Johnson’s blockades claim ‘an audacious act to justify breaking international law’

UK Prime Minister Boris Johnson’s claim suggesting that the EU will stop the transport of food products from Great Britain to Northern Ireland has been rubbished by an Irish MEP as “a deliberate attempt to misinterpret mutually designed provisions in the Protocol on Northern Ireland”.

Criticising Johnson, Fine Gael MEP Seán Kelly further described the UK Prime Minister’s claims as “nothing more than an audacious act to justify the breaking of international law”.

The Ireland South MEP stated: “The protocol itself was specifically designed to protect the Good Friday Agreement, including avoiding a hard border on the island of Ireland.

However, the comments of the Prime Minister bring to the front-line once again concerns all across Ireland from the agriculture sector, and the access of Irish products to the British market, particularly that of beef.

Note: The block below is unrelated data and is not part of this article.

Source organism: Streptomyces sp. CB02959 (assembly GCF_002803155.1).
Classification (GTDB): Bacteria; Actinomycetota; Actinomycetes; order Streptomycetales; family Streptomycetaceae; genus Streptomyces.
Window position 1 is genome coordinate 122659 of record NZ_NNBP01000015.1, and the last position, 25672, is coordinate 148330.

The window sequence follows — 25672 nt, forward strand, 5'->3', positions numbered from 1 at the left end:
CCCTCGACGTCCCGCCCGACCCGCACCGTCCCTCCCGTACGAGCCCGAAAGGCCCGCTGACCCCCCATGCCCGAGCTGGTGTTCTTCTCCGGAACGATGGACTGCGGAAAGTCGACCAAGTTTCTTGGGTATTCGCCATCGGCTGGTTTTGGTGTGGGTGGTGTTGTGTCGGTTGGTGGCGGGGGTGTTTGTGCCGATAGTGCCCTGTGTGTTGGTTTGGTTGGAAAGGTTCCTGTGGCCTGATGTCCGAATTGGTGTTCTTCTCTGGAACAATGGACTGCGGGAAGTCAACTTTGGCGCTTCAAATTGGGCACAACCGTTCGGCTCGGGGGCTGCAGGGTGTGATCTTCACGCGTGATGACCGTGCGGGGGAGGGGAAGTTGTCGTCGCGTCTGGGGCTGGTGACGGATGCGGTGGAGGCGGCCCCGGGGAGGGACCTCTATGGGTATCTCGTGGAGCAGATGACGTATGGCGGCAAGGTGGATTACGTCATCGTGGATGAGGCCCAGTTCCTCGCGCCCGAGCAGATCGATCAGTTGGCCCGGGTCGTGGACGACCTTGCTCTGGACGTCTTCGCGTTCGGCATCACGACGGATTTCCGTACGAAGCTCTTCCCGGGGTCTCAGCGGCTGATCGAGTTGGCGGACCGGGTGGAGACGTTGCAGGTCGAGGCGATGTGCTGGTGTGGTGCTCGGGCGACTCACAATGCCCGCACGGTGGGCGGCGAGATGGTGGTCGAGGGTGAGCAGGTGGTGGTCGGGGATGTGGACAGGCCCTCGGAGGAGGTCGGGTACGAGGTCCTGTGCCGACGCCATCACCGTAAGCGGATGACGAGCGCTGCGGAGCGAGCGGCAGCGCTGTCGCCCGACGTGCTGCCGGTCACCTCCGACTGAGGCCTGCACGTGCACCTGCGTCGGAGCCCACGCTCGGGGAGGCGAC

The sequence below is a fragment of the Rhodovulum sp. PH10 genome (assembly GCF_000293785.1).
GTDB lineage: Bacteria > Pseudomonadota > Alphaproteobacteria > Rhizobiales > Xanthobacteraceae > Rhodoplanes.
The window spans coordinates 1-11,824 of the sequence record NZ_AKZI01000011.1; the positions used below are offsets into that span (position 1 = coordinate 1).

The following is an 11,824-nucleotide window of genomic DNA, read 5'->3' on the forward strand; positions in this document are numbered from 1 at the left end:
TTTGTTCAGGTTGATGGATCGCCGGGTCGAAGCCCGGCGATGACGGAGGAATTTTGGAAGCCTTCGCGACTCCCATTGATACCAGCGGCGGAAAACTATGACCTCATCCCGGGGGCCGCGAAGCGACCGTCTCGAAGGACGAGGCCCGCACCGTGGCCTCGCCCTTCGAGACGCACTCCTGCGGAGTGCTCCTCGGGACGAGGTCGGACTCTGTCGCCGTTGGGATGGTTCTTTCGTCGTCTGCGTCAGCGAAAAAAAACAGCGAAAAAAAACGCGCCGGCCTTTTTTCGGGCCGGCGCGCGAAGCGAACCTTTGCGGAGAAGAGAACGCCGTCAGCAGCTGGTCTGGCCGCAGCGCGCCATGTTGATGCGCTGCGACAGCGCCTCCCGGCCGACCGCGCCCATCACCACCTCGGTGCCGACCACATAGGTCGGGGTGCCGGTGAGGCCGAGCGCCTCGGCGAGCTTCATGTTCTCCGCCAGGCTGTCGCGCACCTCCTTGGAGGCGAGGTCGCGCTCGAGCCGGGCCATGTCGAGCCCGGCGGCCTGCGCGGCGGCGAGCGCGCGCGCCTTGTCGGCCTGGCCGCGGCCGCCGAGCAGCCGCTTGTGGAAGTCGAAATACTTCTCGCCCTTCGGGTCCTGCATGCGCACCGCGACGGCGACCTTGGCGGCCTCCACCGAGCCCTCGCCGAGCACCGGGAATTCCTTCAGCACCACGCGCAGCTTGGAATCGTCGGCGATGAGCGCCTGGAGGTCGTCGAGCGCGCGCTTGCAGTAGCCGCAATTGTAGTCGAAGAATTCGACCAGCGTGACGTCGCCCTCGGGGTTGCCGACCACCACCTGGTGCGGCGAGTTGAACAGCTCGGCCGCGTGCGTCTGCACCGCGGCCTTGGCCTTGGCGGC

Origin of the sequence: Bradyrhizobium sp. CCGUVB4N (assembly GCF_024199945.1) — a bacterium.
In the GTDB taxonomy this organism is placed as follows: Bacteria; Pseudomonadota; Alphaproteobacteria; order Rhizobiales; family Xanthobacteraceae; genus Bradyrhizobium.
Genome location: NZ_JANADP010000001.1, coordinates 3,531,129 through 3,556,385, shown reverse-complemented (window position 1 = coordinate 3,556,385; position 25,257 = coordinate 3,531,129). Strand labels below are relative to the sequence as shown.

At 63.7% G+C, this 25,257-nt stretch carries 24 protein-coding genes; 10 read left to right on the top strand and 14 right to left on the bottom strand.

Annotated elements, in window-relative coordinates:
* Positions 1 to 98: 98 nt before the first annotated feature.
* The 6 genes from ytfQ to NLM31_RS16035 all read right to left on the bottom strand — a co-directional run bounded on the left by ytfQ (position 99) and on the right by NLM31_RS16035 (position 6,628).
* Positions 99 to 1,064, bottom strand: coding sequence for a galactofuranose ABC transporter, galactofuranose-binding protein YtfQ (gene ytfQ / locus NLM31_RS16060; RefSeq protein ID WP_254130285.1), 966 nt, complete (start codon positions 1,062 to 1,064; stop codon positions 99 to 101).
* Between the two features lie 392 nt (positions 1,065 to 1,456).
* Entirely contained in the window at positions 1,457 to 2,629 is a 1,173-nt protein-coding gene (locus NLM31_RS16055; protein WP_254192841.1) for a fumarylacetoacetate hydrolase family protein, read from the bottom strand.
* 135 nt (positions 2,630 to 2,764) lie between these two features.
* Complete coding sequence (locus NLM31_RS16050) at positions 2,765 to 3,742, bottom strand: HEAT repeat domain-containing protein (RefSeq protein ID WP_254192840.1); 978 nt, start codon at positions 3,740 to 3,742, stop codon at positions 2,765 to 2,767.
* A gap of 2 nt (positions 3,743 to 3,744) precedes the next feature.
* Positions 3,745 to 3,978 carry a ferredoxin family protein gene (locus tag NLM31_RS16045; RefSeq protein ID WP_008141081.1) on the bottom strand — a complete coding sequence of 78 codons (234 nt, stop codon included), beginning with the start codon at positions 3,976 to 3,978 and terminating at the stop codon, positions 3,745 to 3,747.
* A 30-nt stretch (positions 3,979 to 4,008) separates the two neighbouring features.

“The economic integration on the island of Ireland has resulted in the development of a highly intertwined agri-food sector.

“The British market is of utmost importance for Irish farmers, and we must do everything we can to maintain competitive access.

“With such exposure to any change in market access, the Irish agricultural sector needs to be front and centre of the EU farmers’ €5 billion Brexit compensation fund,” Kelly insisted.

This is not a zero sum game and it has significant real-life implications, not just for Irish producers, but also for British consumers who will experience higher prices in their supermarkets on a wide variety of products.

“I would strongly urge the British Prime Minister to change his tact and return to building trust with the EU so that a mutually beneficial and fair deal can be made.

“The first step of which is simply to honour the previous agreement,” Kelly concluded.

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